When Tia Shkolnik’s baby was six months old, she put down a deposit of more than $2,000 to secure a spot in a brand-new child care centre—even though they weren’t planning on sending their daughter to daycare until she was 12 months old. “It’s very hard to find a daycare placement where we live,” explains Shkolnik.
By the time her daughter’s first birthday rolled around in May 2020, COVID-19 had closed most daycares across Ontario, including in Vaughan, where they live. After child care centres reopened in the summer, Shkolnik wasn’t comfortable sending her, because she worried about her daughter picking up the coronavirus at daycare and infecting her 60-something parents.
“My mother is not in the best of health, and I didn’t want to expose my child to so many other bubbles,” she says. The centre told Shkolnik they intended to keep her deposit, though, partially because they needed it to stay afloat—increased sanitization and PPE have increased their costs by 32 percent. That’s given Shkolnik a whole new fear: that by the time the pandemic is finally over and she feels comfortable sending her daughter to daycare again, the centre will have shut down. “I’m very worried it will close,” she says. “I try not to think about it.”
That concern has been echoed by daycare owners and child care advocates across the country. They say that a combination of increased costs and empty spots left by parents choosing not to enrol their kids will prove lethal to a significant number of child care facilities that are barely holding on during the pandemic.
Maya Roy, CEO of YWCA Canada (one of the largest non-profit daycare and after-school operators in Canada), says she’s worried about many of their centres closing in the spring. They’ve had to hire more staff, because some jurisdictions have lowered classroom teacher/child ratios, and they need more people to clean and sanitize. “We simply don’t have the money for this,” she says.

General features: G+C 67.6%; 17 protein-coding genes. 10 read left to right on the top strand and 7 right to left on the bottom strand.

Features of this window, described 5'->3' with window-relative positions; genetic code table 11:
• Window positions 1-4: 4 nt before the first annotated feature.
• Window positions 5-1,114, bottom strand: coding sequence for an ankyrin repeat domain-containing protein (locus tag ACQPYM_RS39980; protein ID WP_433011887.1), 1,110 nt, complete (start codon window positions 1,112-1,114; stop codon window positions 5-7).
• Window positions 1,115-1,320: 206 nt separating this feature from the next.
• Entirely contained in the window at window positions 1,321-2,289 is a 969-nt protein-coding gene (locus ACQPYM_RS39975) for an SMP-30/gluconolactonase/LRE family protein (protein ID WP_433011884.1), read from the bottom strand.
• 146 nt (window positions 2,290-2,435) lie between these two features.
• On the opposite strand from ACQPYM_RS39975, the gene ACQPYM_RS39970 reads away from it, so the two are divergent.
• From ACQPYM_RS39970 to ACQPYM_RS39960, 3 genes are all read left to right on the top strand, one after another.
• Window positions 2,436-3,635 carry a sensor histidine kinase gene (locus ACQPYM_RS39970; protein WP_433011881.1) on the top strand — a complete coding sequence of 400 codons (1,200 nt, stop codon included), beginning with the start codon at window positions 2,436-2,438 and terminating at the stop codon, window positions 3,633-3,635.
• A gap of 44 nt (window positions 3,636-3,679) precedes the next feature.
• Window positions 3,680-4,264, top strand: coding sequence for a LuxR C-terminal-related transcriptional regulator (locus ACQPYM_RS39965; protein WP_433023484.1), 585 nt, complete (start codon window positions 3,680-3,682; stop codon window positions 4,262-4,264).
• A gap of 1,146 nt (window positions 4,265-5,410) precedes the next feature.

For-profit providers aren’t immune either. “One private daycare operator I spoke to said they’re $17,000 in the hole since reopening. That’s not sustainable,” says Roy. “A lot of owners are having conversations about how long they’ll stay open.”
The situation will likely vary across the country. Since COVID-19 started last March, at least 132 child care centres have closed permanently across Ontario, says Carolyn Ferns, public policy coordinator of the Ontario Coalition for Better Child Care, a group that advocates for universal child care. In Manitoba, one in eight daycares remains closed. “I think this is the warning,” says Ferns. She points out that for the past decade, every year, more child care centres have opened. “But now we can see more child care centres are closing than opening, and that’s with the wage subsidy and other supports. If those supports disappear, I think this is just the beginning.”